Liberia's supreme court cleared
the way for a presidential run-off election, ruling on Thursday
that it had not found enough evidence of fraud to halt the whole
Ex-soccer star George Weah will now face off against
Vice-President Joseph Boakai in a vote that could mark Liberia's
first peaceful transition of power in seven decades.
The court dismissed a complaint from the third-place
finisher Charles Brumskine's Liberty Party, which had said fraud
had undermined the first round of voting in October.
"In the absence of sufficient evidence, the court cannot
order a re-run of the election," Justice Philip Banks said,
reading out the court's decision.
"There were over 5,000 polling places, (so) to present
evidence of just a few is problematic," the judge said. "The
evidence should have (shown) … that they were committed in
such magnitude that they could have altered the results."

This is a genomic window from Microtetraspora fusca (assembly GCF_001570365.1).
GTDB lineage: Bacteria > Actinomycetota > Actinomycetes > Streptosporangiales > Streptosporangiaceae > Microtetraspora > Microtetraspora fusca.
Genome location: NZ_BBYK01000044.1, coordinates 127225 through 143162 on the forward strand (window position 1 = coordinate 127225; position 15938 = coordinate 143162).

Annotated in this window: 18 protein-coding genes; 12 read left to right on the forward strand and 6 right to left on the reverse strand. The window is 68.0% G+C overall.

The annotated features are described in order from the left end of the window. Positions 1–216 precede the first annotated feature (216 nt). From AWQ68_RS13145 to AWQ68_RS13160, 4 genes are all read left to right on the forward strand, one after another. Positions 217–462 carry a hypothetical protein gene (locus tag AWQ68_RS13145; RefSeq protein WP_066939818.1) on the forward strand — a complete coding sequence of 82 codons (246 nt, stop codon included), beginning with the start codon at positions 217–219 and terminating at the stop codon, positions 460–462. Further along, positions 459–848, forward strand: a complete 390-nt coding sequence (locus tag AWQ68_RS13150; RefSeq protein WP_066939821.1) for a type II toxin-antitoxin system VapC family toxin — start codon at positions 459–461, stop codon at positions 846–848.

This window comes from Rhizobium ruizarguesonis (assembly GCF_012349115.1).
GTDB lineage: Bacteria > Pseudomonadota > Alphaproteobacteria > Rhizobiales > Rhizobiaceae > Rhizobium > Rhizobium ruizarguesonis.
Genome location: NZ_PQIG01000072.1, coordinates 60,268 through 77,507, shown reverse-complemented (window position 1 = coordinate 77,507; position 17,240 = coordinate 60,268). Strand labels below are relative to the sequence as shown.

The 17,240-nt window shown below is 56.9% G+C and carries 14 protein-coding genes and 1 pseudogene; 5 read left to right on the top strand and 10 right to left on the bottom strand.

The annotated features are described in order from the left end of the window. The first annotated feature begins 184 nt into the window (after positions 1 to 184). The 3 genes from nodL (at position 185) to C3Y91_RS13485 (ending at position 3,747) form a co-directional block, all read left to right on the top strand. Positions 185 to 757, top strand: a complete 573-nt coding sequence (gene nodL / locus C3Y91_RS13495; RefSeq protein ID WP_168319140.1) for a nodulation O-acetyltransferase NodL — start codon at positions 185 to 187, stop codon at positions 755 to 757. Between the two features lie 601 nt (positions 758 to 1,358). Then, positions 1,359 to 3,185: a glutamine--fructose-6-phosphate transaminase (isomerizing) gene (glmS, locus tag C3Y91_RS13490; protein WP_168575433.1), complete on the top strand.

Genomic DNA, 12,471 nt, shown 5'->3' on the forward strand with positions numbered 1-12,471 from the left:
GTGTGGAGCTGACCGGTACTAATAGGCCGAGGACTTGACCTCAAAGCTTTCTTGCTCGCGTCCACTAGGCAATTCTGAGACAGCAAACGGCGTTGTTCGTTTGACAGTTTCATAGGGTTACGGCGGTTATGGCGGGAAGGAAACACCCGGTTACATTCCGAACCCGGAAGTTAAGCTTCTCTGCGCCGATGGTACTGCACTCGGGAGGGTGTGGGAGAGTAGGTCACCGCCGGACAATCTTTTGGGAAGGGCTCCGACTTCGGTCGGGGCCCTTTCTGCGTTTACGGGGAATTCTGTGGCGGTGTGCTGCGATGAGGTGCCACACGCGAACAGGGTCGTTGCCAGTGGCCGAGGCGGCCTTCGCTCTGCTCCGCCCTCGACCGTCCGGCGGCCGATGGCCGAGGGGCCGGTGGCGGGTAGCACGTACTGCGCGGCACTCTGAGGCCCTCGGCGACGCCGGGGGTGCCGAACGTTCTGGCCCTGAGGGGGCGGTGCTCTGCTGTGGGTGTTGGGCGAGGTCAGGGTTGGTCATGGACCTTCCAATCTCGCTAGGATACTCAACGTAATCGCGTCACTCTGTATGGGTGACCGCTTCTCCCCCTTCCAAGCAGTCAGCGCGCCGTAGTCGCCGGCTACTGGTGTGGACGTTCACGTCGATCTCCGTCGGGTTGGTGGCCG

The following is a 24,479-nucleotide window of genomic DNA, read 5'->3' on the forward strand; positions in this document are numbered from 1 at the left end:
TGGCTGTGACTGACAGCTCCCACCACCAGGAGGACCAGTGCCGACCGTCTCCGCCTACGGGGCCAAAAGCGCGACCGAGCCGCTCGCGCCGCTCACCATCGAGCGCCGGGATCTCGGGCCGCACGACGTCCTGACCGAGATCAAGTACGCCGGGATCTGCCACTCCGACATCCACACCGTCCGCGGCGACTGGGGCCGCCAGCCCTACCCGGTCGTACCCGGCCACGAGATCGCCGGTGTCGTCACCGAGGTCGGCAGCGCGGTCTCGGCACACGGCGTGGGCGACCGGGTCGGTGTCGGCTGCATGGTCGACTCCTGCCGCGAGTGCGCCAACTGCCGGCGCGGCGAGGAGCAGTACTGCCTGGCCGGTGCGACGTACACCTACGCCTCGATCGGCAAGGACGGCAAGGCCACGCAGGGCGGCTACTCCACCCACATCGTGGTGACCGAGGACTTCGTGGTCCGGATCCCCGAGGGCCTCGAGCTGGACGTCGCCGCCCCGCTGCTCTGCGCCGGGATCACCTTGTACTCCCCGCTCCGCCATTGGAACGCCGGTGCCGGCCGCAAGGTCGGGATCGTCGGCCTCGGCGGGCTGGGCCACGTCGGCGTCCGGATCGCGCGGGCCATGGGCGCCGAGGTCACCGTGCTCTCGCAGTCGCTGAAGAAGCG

The winner of round two will replace Nobel Peace Prize
laureate Ellen Johnson Sirleaf as leader of the small West
African country, one of the world's poorest despite abundant
diamonds and iron ore.
The delays caused by all the legal wrangling have ratcheted
up tensions in a country still recovering from decades of civil
war that killed tens of thousands.
However, a spokesman for the Liberty Party said it would
accept the result.
"If we did not respect the judiciary, we would not have
come," Darius Dillion said. "Liberia has won, our democracy has
Liberians are eager for change after Johnson Sirleaf's
12-year rule, which sealed a lasting peace that many doubted was
possible, but which has failed to tackle corruption or
significantly lift living standards of the country's poorest.
Authorities still have to name a date for the run-off. NEC
spokesman Henry Flomo told reporters outside the court he
believed one could be held in two weeks, but said the date would
be announced shortly.
The judges made the ruling with a 4-1 majority.